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«I understood there would be shortages, but had no money for making supplies.» War left Russians without life-saving medicines

As early as the beginning of March, Russia started having problems with foreign-made drugs. Some of them disappeared from sale altogether, and the prices for some of them went up drastically. Cancer patients, diabetics, and people with thyroid disease found themselves in a vulnerable position - they had to switch to analogues of dubious quality and gather in groups to look for drugs together and help each other. Experts with whom The Insider spoke believe the problems are logistics-related: transport companies were simply not ready for such an increase in demand, and warehouse stocks keep failing to arrive at pharmacies on time.

ALL CARDS
  • «A few days after the war began, the drug was nowhere to be found.»

  • Logistical collapse

  • Double price, not for everyone

  • Chronic Panic

«A few days after the war began, the drug was nowhere to be found.»


Alla was diagnosed with cancer in 2018. She underwent comprehensive treatment. To reduce the risks of recurrence, she needs to take an aromatase inhibitor drug on a daily basis. The active ingredient in this medication is anastrozole, which is designed to completely stop the production of estrogen (female sex hormone) in the tissues, since the tumor was dependent on female sex hormones.

«My doctor recommended the drug Arimidex, which is produced by AstraZeneca, it was on sale in all our pharmacies. It was more expensive than the Russian analogues, but it was better because it had fewer impurities. We could have received medicines under the Obligatory Medical Insurance policy, but the doctor said that if I could buy them, I would be better off buying them. The foreign drug will not have strong side effects such as body aches, pain in the bones and joints, of intense leaching of calcium from the bones. So, I have been buying Arimidex since 2019,» she says.

Without the drug, Alla will not feel any immediate negative effect. But the longer the patient goes without the drug, the higher the risks of cancer recurrence, because the level of hormones in the body will return to its previous state.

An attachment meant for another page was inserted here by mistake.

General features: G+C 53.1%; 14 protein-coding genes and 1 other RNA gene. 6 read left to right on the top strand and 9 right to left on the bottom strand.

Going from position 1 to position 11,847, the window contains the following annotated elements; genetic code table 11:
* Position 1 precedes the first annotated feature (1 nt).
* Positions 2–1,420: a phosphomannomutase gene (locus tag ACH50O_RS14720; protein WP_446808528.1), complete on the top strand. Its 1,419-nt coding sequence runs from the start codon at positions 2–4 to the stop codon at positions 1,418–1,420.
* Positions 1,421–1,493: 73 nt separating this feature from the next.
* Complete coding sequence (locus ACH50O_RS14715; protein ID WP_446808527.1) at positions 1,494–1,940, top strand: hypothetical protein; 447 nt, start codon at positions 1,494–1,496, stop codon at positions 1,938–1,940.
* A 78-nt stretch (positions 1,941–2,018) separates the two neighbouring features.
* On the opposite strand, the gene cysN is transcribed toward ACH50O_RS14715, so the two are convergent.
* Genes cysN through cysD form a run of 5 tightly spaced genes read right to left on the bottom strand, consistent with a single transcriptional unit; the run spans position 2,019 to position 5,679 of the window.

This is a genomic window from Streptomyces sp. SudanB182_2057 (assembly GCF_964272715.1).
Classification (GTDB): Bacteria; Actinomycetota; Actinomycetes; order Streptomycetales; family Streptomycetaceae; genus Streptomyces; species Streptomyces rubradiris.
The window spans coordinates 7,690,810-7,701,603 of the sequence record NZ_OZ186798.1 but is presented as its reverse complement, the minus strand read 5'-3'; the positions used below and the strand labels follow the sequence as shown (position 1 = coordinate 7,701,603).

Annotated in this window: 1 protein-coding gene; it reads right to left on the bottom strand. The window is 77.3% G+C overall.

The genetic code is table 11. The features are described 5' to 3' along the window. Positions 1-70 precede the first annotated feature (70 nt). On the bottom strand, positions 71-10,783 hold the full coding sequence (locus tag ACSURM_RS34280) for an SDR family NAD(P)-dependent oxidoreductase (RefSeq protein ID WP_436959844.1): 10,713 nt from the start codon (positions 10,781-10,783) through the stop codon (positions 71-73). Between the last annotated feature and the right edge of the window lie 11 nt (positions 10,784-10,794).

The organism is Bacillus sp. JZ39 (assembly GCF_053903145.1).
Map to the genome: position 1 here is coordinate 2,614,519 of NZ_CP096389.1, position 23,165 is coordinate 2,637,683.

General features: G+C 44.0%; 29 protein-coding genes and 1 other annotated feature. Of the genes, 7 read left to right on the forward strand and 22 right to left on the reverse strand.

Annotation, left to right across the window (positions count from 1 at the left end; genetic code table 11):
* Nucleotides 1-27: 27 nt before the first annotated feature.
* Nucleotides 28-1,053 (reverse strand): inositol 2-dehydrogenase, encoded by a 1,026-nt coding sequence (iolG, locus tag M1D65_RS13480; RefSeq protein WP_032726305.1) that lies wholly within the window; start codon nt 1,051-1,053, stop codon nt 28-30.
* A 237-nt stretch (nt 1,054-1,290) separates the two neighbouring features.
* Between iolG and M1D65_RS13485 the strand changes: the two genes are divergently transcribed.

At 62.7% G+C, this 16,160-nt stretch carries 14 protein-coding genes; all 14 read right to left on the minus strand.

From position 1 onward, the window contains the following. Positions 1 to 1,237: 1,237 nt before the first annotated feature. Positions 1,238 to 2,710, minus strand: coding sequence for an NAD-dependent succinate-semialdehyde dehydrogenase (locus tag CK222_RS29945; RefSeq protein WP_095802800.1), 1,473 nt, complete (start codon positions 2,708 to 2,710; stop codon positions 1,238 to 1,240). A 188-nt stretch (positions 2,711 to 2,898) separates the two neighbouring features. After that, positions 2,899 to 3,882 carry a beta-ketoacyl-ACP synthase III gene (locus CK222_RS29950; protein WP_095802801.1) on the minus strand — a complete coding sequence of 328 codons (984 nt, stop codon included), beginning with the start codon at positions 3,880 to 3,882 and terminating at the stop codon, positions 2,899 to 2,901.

«After the war began, I understood there would be a shortage of medicines, but I just didn't have the money to buy a supply of Arimidex for any length of time. I waited a few days for my paycheck, it came, I ran to the pharmacy where I usually buy it, but it was already gone. I rushed to another one, but it had run out there too. It turned out that it was nowhere to be found. I did not take anything for a week and only recently decided to buy the Russian drug. By the way, it is also very expensive, and the side effects can be stronger. I am still testing it and see what happens. The most striking effect of the Russian analogue is bone pain. I can't even walk normally because my legs hurt».

According to Alla, the mood in the oncology community is anxious. Many patients find it difficult to buy drugs specifically for hormonal therapy. Previously, when foreign drugs were available (although each of them cost around 9,000 rubles), many preferred to pay extra in order not to feel the side effects the cheaper Russian analogues had. Now, in order to continue receiving quality medications, patients partner up and purchase drugs in Turkey.


Logistical collapse


One of the main reasons for the disappearance of drugs from pharmacies was a problem with logistics. The supply of drugs from abroad by air and even by road after the outbreak of war was limited, and within Russia transport companies were not ready for such an increase in demand. Therefore, the rate of stock replenishment in pharmacies was slower than the rate at which the drugs were being purchased.

«Drugs are imported into the country by manufacturing companies that have their own warehouses in Russia,» explains Nikolai Bespalov, development director of RNC Pharma. «Under normal conditions, the warehouses in Russia always have stocks of goods for an average period of six months. These stocks allow us to provide drug supply throughout the country without interruptions or disruptions.

Pharmacies, on the other hand, do not keep large inventories. They are not designed for large demand surges. Therefore, solely due panic buying, the goods disappeared at some point in time, and we just needed time to get the drugs from the manufacturers' warehouses to the distributors and then to the pharmacies. In terms of Russia's geography, this task cannot be solved in an instant.» In March, the Russians bought up a year's, or even a year and a half's supply of some drugs, such as the synthetic hormone L-thyroxine, which should be taken by people with thyroid disorders on a regular basis, Bespalov says.

In March, the Russians bought up a year's or even a year and a half's supply of certain drugs

Because of the shortage of L-thyroxine in pharmacies, people are trying to organize exchanges. Announcements about finding any remnants of a cheap drug can be found on social media pages, and there is even a chat room in Telegram, where people buy and send each other the drug when it appears on sale in pharmacies. One of such chats has been joined by 2,500 people over the two weeks since the beginning of March.

«I created the chat room because I saw people panic over the fact that the medicine was vital,» says Abror, the administrator of the largest L-thyroxine exchange and co-purchase chat room. «My younger brother had his thyroid removed in December. He said drug dealers had sprung up online, trying to cash in on the fact that people couldn't find the medicine in pharmacies. They buy up several packs in different dosages, and then sell them at a price many times higher than the one asked by the pharmacy.